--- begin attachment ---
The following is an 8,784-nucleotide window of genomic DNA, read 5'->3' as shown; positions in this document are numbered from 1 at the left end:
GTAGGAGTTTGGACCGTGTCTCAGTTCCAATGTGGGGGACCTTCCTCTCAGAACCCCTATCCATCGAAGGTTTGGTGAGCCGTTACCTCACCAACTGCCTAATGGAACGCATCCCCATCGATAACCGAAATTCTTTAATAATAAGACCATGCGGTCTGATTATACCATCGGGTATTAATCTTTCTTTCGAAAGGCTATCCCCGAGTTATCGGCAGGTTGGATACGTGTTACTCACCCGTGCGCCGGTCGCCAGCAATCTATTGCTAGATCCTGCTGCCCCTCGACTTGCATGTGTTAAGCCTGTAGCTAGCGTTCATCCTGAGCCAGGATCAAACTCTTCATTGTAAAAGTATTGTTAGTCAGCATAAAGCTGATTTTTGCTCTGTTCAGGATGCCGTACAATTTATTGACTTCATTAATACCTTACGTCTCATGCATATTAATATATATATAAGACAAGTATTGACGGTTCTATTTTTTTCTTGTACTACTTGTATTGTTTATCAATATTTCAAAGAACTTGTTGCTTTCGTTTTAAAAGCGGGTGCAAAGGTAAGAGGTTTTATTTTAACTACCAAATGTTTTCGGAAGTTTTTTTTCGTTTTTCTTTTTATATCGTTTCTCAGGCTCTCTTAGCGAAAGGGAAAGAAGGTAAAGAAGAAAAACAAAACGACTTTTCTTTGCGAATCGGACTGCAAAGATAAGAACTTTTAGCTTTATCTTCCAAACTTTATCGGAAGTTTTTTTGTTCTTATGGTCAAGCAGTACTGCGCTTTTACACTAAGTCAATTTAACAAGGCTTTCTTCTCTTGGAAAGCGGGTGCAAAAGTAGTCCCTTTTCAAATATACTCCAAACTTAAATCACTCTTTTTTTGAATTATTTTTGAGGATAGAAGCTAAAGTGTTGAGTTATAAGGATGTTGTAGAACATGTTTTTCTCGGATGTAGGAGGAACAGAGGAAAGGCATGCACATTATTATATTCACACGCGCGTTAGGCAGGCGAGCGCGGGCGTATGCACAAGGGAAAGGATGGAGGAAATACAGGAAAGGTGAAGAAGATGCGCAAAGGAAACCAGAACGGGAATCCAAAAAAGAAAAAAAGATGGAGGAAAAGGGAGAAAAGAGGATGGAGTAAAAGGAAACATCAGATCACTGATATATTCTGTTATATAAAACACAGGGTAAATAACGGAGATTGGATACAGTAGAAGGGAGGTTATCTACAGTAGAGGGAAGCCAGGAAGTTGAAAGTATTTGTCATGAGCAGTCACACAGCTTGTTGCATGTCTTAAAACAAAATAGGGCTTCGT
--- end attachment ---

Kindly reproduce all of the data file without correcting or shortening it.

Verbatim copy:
The following is an 8,784-nucleotide window of genomic DNA, read 5'->3' as shown; positions in this document are numbered from 1 at the left end:
GTAGGAGTTTGGACCGTGTCTCAGTTCCAATGTGGGGGACCTTCCTCTCAGAACCCCTATCCATCGAAGGTTTGGTGAGCCGTTACCTCACCAACTGCCTAATGGAACGCATCCCCATCGATAACCGAAATTCTTTAATAATAAGACCATGCGGTCTGATTATACCATCGGGTATTAATCTTTCTTTCGAAAGGCTATCCCCGAGTTATCGGCAGGTTGGATACGTGTTACTCACCCGTGCGCCGGTCGCCAGCAATCTATTGCTAGATCCTGCTGCCCCTCGACTTGCATGTGTTAAGCCTGTAGCTAGCGTTCATCCTGAGCCAGGATCAAACTCTTCATTGTAAAAGTATTGTTAGTCAGCATAAAGCTGATTTTTGCTCTGTTCAGGATGCCGTACAATTTATTGACTTCATTAATACCTTACGTCTCATGCATATTAATATATATATAAGACAAGTATTGACGGTTCTATTTTTTTCTTGTACTACTTGTATTGTTTATCAATATTTCAAAGAACTTGTTGCTTTCGTTTTAAAAGCGGGTGCAAAGGTAAGAGGTTTTATTTTAACTACCAAATGTTTTCGGAAGTTTTTTTTCGTTTTTCTTTTTATATCGTTTCTCAGGCTCTCTTAGCGAAAGGGAAAGAAGGTAAAGAAGAAAAACAAAACGACTTTTCTTTGCGAATCGGACTGCAAAGATAAGAACTTTTAGCTTTATCTTCCAAACTTTATCGGAAGTTTTTTTGTTCTTATGGTCAAGCAGTACTGCGCTTTTACACTAAGTCAATTTAACAAGGCTTTCTTCTCTTGGAAAGCGGGTGCAAAAGTAGTCCCTTTTCAAATATACTCCAAACTTAAATCACTCTTTTTTTGAATTATTTTTGAGGATAGAAGCTAAAGTGTTGAGTTATAAGGATGTTGTAGAACATGTTTTTCTCGGATGTAGGAGGAACAGAGGAAAGGCATGCACATTATTATATTCACACGCGCGTTAGGCAGGCGAGCGCGGGCGTATGCACAAGGGAAAGGATGGAGGAAATACAGGAAAGGTGAAGAAGATGCGCAAAGGAAACCAGAACGGGAATCCAAAAAAGAAAAAAAGATGGAGGAAAAGGGAGAAAAGAGGATGGAGTAAAAGGAAACATCAGATCACTGATATATTCTGTTATATAAAACACAGGGTAAATAACGGAGATTGGATACAGTAGAAGGGAGGTTATCTACAGTAGAGGGAAGCCAGGAAGTTGAAAGTATTTGTCATGAGCAGTCACACAGCTTGTTGCATGTCTTAAAACAAAATAGGGCTTCGT